The Demise of Barnes & Noble?

After losing $475 million dollars of Nook business in one year, Barnes & Noble fired its CEO, William Lynch. As CEO, Lynch tried to bring the company into the digital age, instead of focusing on its strength and the one area that is profitable for the company, their brick-and-mortar stores.

According to B&N financials, they operate 675 stores nationwide, as well as 686 college bookstores, and ninety-five percent of those stores are showing a profit. Yet Lynch publicly stated that “I don’t really read physical books that much anymore.”

Although the digital age is changing the face of books and publishing, it seems there are a significant amount of readers still making the trek to their stores. Lynch however, decided he wanted to sink money into the ill-fated Nook and Nook color which debuted only a few months before Apple launched the iPad. Even though the Nook Color was a good product, it wasn’t as good as the iPad.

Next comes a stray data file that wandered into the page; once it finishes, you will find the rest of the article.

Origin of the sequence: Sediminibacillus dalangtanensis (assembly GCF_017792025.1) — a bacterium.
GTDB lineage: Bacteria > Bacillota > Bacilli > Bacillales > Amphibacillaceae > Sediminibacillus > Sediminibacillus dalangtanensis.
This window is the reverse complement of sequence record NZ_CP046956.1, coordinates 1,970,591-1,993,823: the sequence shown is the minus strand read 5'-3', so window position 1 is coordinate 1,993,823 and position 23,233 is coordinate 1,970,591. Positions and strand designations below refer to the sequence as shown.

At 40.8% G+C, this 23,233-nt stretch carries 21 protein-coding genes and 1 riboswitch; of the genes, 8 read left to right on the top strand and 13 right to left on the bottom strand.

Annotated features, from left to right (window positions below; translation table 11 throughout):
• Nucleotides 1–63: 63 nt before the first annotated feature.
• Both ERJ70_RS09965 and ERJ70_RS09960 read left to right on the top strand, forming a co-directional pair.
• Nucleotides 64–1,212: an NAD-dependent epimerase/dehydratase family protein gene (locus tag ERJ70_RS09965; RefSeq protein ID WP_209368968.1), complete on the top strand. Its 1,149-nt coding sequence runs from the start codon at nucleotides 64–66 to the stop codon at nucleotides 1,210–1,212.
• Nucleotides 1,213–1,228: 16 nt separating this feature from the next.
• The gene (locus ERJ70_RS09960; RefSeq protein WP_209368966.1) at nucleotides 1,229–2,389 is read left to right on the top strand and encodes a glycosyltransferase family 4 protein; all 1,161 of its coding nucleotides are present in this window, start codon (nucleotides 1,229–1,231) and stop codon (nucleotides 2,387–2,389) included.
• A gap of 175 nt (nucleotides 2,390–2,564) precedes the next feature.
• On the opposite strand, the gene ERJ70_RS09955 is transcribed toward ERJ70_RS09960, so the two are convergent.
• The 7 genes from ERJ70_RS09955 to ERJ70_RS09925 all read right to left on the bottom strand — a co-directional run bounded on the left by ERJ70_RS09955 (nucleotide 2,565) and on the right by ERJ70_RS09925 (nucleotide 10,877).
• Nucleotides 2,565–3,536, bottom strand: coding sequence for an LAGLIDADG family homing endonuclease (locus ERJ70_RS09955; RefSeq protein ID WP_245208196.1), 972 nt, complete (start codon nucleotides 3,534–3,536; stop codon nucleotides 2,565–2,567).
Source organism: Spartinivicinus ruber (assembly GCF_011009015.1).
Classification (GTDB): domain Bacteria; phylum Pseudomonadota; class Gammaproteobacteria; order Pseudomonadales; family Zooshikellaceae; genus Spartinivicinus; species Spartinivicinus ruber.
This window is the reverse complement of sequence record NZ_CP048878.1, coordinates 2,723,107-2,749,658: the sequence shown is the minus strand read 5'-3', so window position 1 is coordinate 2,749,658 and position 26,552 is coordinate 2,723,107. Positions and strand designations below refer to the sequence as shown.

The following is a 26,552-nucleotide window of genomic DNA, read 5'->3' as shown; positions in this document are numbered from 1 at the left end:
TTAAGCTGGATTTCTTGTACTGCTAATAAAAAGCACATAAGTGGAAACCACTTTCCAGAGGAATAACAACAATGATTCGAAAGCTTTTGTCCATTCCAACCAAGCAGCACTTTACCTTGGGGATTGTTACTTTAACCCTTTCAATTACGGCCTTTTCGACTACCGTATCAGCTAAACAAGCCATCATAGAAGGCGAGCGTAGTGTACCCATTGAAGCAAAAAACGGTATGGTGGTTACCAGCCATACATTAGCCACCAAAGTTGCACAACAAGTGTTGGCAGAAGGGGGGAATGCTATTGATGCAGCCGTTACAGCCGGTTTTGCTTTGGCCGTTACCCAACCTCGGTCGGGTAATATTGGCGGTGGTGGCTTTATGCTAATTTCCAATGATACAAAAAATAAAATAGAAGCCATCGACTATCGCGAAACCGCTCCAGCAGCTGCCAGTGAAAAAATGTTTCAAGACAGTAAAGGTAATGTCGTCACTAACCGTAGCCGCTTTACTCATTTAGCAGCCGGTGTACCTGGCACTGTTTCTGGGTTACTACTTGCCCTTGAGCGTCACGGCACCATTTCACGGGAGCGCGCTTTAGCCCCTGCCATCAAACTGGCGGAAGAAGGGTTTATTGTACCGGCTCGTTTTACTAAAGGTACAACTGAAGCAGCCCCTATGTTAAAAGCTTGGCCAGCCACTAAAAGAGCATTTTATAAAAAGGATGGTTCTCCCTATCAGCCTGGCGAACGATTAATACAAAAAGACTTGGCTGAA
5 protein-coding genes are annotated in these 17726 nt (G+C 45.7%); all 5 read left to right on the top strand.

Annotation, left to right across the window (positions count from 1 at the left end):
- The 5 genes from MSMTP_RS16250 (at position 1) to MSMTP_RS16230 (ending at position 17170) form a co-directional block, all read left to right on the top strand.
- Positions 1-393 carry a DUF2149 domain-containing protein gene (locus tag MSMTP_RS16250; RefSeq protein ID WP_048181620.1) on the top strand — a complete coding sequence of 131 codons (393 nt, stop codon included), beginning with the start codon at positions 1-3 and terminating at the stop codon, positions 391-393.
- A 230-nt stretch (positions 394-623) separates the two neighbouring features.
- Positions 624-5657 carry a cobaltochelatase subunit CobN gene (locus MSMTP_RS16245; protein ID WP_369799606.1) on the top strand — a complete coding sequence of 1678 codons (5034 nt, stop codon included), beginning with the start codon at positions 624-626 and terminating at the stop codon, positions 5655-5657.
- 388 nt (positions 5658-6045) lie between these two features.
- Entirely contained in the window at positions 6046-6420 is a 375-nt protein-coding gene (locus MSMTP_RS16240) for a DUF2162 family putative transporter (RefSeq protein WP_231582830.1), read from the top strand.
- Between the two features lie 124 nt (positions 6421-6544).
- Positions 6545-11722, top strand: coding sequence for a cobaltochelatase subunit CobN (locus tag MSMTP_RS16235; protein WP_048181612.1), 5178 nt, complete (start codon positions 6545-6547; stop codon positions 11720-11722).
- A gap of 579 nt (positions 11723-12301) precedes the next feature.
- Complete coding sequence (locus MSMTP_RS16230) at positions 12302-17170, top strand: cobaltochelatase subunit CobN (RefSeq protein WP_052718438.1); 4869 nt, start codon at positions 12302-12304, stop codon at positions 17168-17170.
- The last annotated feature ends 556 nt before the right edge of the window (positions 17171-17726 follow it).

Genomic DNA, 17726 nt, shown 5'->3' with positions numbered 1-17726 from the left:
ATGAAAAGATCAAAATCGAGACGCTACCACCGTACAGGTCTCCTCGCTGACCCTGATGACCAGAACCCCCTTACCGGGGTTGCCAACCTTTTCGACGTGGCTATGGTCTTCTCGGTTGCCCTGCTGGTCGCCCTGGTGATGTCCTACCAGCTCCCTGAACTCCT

B&N seems to have a history of being having horrendous business timing. They didn’t begin a website until 1997, a full two years after Amazon came on the Internet. They introduced their first eReader on September 11, 2001, and of course their Nook was upstaged and demolished by iPad. They also made a business alliance with Google where their App Store, Chrome operating system and Gmail would be pre-installed on all Nooks. Yet users couldn’t access any Google apps on their Nook device.

The company has been losing money for several years, and their have been offers from other media outlets, Pearson for one, to purchase the company. Microsoft does own 17% of Nook Media, and TechCrunch reported that they may make a bid for of nearly $1 billion to purchase the entire media company from B&N – but that is speculation.

B&N has not named a replacement for Lynch.

Even with Lynch leaving the top position with the company, many aren’t sure Barnes & Noble can be saved in this brave new world of digital publishing and instant access to books. Although statistically ebooks account for 20% of all book sales nationally, making print books still the number one way people read. With those numbers, perhaps B&N should concentrate on the area where their profits are coming from.

 

 

 

 

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